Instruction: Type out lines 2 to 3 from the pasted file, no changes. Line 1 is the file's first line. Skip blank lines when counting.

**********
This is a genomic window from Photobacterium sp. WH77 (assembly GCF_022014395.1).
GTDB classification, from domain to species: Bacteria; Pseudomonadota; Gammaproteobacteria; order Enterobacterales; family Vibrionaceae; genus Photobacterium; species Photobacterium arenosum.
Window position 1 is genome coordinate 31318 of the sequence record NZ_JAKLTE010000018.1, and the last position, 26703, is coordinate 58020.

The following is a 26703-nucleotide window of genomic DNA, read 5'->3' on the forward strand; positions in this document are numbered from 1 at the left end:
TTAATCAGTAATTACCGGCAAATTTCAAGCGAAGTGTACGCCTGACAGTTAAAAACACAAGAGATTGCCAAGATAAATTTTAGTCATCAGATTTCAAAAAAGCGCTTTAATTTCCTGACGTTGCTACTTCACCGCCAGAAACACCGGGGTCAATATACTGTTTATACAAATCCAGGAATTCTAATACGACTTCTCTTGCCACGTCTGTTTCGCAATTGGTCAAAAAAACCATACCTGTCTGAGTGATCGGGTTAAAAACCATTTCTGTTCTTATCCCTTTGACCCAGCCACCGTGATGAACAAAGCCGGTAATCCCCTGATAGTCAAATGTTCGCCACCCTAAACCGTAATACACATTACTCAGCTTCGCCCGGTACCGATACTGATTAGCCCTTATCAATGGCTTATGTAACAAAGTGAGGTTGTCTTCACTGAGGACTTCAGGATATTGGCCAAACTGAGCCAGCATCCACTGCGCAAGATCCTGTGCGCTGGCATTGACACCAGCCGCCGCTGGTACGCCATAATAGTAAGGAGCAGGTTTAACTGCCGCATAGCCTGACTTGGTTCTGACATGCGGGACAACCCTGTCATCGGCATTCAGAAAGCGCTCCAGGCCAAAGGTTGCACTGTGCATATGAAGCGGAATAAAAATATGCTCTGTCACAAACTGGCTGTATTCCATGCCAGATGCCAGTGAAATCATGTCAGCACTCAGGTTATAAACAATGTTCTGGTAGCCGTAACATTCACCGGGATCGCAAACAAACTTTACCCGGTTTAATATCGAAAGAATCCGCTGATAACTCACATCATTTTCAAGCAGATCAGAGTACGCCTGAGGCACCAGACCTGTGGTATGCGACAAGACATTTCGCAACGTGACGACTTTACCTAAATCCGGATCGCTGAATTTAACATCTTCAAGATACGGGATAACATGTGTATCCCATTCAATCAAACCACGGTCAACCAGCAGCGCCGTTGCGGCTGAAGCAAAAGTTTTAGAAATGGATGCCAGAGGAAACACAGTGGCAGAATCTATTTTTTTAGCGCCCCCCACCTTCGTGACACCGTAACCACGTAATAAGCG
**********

GTDB classification, from domain to species: Bacteria; Pseudomonadota; Gammaproteobacteria; order Enterobacterales; family Vibrionaceae; genus Photobacterium; species Photobacterium arenosum.
Window position 1 is genome coordinate 31318 of the sequence record NZ_JAKLTE010000018.1, and the last position, 26703, is coordinate 58020.